New Delhi: How does one rate Budget 2020, the second season of the Nirmala Sitharaman show in just seven months?
In the past, every budget was judged both for its form, influenced solely by the FM, and its substance. However, over the past few decades, commensurate with the rise of the private sector, the budget has ceased to be the only force multiplier, diminishing the substance the annual exercise can offer.
Yet, it did not prevent the build-up of hype, especially with Prime Minister Narendra Modi publicly investing his social capital in the effort. In short, Sitharaman was expected to, like a magician, conjure a rabbit out of the hat as it were. Measured against these rather unfair expectations, the budget, at least going by the initial response of the stock markets, seems to have disappointed. Indeed, while this may be a justified first impression, it would be a mistake to dismiss it thus. Here are four reasons why:
To begin with the first budget of this decade was an honest effort from Sitharaman in extremely inclement economic circumstances. She had the unenviable task of stretching the cloth to accommodate interests all around—in this case, as she pointed out in the post-budget interview to Mint, it included both Bharat and India. She could have, like previous incumbents, buried the bad news and window dressed the fiscal numbers.
Instead, the FM chose to come clean. She has now made it the norm to disclose off balance sheet debt—a bone of contention with analysts and rating agencies; and projected a fiscal slippage in 2020-21.
Second, the budget makes a very formal play for market forces. To its credit, the Bharatiya Janata Party, which leads the coalition government, is probably the most pro-business political regime ever; to avoid being dubbed a “suit-boot Sarkar", they have tagged pro-poor to their pro-business credentials. This is most evident in the fiscal choices by Sitharaman. She has not used the fiscal space to undertake more directed spending; instead, the money has been deployed in tax giveaways. The income tax sops transfer money to individuals who, in turn, can spend it on their discretion. The freedom to choose is a fundamental of market economics.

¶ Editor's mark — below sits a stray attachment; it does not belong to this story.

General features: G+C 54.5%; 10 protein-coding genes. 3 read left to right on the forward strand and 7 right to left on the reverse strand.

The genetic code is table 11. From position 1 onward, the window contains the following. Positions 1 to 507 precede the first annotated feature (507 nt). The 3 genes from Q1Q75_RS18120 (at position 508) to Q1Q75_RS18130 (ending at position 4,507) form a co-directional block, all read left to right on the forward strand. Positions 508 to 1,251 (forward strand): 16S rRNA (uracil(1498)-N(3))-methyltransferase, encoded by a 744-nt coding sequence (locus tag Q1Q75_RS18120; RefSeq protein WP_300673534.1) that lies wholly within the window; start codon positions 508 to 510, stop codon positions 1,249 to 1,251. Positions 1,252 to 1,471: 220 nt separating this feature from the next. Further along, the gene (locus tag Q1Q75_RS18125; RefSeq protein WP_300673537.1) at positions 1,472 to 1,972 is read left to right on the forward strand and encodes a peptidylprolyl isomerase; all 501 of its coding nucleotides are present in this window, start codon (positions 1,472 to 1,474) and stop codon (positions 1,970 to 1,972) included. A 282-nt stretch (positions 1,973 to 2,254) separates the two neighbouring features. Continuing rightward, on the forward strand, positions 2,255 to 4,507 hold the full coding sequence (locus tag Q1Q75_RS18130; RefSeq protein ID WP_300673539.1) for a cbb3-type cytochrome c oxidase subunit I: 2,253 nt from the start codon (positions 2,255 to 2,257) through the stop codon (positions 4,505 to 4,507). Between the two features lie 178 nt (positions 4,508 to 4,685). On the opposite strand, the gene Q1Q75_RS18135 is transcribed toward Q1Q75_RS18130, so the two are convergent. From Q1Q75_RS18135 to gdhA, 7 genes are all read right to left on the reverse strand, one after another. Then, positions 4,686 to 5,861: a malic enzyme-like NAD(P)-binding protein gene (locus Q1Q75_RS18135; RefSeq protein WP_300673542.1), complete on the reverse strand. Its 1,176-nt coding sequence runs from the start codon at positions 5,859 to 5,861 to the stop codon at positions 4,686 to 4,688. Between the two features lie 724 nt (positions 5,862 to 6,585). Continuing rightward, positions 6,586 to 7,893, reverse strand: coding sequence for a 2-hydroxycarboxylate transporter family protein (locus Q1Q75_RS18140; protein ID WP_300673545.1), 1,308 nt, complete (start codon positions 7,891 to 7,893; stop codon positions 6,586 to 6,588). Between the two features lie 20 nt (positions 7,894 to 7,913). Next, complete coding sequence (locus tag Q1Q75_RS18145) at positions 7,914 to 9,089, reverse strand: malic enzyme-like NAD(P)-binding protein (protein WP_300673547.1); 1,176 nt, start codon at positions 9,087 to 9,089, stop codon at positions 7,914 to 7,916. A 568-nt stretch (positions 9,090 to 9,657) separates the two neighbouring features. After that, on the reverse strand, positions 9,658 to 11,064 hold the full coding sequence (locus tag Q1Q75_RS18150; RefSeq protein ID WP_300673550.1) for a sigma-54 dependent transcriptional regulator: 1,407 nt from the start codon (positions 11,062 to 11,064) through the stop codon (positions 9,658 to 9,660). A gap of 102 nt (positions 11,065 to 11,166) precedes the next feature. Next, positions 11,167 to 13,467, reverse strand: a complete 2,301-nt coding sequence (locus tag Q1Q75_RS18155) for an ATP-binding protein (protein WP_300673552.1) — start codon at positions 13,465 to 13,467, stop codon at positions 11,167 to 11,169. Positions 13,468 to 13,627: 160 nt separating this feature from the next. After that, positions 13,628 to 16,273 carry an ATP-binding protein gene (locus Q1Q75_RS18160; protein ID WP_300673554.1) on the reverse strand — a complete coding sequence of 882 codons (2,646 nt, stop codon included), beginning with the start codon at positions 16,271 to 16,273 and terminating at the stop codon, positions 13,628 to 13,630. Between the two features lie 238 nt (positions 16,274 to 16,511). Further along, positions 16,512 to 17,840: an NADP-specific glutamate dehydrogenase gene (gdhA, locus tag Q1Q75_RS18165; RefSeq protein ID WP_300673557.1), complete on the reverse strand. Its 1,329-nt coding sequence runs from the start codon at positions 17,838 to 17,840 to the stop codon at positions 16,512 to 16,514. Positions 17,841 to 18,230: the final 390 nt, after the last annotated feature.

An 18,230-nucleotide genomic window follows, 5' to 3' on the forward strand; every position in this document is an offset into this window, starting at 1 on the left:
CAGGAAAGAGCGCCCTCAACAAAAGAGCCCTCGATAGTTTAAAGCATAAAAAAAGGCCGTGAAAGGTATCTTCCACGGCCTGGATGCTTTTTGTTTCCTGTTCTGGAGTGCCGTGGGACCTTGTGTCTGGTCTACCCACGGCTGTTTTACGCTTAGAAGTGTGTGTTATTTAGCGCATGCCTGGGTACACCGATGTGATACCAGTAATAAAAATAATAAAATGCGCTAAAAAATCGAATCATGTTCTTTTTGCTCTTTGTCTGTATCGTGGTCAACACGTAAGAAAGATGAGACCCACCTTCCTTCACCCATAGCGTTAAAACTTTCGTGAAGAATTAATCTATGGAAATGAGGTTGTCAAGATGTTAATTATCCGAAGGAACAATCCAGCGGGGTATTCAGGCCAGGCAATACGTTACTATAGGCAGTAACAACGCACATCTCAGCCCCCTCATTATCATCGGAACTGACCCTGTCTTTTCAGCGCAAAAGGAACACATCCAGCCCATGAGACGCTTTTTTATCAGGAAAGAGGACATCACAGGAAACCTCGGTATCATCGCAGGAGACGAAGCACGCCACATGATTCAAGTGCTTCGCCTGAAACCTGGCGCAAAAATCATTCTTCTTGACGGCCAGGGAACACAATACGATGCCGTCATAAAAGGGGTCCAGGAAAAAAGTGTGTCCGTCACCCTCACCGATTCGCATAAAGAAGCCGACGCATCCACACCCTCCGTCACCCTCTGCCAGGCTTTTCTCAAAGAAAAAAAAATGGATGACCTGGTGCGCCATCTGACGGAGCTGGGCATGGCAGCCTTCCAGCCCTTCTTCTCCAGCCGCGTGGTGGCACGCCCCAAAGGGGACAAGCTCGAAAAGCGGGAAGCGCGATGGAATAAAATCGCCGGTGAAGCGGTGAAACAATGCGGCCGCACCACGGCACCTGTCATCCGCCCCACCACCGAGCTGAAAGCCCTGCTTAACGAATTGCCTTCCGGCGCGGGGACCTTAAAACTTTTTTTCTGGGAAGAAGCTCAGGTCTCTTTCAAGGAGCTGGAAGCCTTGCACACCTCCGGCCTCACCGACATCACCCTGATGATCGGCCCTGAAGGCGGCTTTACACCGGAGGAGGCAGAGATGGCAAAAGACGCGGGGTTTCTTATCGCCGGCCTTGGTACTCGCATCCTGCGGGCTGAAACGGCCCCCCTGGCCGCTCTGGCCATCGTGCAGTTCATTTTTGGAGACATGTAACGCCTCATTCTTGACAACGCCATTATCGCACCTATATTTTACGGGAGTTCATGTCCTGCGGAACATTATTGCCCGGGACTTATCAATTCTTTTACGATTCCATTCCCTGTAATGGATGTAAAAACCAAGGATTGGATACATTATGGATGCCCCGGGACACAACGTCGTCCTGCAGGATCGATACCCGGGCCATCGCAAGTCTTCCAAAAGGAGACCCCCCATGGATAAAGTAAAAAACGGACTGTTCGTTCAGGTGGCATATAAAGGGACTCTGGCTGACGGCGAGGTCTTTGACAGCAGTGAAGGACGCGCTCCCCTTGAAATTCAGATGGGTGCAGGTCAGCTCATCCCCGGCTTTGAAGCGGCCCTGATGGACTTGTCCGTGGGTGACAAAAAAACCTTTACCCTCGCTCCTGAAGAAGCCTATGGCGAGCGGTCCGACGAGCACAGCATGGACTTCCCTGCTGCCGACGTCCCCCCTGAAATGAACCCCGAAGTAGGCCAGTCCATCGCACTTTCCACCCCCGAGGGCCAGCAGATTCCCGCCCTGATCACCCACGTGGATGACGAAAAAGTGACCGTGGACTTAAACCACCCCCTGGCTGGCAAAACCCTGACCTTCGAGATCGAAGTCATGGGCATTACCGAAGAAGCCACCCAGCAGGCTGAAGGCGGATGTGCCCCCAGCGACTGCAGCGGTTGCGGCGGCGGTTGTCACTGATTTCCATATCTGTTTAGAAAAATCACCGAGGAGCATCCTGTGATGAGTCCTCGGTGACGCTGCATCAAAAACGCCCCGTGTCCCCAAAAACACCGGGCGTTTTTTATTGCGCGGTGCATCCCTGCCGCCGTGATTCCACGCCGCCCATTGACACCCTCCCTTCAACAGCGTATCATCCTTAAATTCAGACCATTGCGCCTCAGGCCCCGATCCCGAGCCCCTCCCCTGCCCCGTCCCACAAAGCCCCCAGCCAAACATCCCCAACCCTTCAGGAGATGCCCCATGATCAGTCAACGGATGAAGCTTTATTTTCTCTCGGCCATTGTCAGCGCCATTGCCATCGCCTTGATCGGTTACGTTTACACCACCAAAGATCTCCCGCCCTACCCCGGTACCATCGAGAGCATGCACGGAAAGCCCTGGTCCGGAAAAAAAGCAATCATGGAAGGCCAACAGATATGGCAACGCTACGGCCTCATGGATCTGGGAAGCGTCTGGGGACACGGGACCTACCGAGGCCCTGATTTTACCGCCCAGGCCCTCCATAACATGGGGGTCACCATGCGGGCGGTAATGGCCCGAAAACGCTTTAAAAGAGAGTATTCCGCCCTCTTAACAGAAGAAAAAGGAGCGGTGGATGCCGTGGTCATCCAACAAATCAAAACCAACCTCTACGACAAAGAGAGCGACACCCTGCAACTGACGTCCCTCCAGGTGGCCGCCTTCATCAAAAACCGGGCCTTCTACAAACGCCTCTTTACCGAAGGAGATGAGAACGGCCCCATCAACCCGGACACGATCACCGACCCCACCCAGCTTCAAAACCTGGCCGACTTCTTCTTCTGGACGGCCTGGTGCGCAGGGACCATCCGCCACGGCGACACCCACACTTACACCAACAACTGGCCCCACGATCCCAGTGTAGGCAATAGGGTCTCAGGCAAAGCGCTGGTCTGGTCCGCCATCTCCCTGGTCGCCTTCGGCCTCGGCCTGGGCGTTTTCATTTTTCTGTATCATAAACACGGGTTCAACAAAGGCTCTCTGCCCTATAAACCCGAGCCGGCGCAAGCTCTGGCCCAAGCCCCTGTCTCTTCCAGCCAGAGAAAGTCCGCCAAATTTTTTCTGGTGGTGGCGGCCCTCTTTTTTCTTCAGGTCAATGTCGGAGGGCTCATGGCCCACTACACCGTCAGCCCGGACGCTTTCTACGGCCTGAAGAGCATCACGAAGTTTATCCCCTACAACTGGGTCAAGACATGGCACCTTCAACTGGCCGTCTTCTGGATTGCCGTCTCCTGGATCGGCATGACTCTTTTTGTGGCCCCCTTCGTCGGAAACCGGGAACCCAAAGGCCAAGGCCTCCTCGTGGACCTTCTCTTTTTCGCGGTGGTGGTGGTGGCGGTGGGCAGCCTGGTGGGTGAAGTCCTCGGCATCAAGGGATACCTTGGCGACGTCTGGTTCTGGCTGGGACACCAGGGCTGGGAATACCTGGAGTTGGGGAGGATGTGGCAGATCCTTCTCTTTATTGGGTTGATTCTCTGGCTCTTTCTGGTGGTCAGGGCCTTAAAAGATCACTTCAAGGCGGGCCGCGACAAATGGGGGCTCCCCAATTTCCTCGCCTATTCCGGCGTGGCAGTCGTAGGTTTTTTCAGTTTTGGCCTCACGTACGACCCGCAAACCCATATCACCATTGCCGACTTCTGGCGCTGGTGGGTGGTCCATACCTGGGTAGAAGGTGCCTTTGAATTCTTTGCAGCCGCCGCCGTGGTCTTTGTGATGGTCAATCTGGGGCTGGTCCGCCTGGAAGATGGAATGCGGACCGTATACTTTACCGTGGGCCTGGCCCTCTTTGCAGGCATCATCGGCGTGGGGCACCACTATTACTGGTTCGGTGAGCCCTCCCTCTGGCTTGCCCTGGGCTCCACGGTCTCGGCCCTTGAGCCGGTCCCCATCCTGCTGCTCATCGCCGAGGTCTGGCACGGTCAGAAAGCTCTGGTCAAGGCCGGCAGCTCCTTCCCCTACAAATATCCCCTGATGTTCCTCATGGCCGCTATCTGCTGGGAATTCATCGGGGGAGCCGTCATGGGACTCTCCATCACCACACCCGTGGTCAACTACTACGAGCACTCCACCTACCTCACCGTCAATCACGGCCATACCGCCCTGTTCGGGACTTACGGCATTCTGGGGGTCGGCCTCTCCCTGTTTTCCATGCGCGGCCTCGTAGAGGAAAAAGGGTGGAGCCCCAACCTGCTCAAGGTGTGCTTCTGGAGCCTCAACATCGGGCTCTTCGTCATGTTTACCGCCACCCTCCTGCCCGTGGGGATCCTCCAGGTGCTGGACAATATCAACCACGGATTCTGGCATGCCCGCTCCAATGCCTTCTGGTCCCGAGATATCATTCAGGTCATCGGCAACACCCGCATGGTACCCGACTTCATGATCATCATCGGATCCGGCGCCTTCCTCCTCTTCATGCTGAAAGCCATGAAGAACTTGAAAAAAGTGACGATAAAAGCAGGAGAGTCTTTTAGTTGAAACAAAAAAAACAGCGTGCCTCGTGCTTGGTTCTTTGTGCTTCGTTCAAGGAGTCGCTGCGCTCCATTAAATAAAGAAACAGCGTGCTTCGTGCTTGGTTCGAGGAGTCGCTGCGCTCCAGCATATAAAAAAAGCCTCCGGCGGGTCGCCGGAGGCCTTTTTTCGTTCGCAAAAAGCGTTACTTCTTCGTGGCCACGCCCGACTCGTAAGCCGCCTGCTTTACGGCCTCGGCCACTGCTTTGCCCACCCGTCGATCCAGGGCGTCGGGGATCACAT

Third, flowing from the above, with this budget, the NDA has reiterated that the public sector is no longer sacred to the national economic mantra. Just days after Air India was again put on the block, the FM has more than tripled the disinvestment target to ₹2.1 trillion; and included even Life Insurance Corporation of India, the most iconic symbol of security for the common man. Reformwallahs will presumably take succour from this ideological commitment to privatization.
Fourth, this Union budget has signalled that the government has reached the limits of its fiscal abilities. Accordingly in future, states will have to be fiscal stakeholders in development projects being undertaken jointly. How fiscally strapped states will generate the resources is another matter, though. This is exactly why states and the Union government—if they share the vision of “India First"—will have to walk the talk on cooperative federalism.
Finally, where this budget falls short is not simply that projections of some of the budget targets are up in the air. Instead, it has missed the opportunity to genuinely seek to streamline direct taxes. A flawed model, with myriad slabs and rates, has all but buried the singular tax reform: goods and services tax.
A similar slip-up seems to have afflicted the rejig of income tax rates undertaken in the budget. While the move to a low tax rate regime shorn of deductions is most welcome, the budget lost the script by actually creating more tax slabs—classic overkill by zealous bureaucrats, who like Cold War warriors, believe everyone should be distrusted. A similar overreach has brought NRIs into the tax net, opening a potential political front against the government.
In the final analysis, it is clear that the budget is long in vision. The attempt to be all- encompassing may have buried them, though. Worryingly though, the budget risks being overwhelmed by avoidable self-goals. As the old adage goes, for the want of a nail, the kingdom was lost.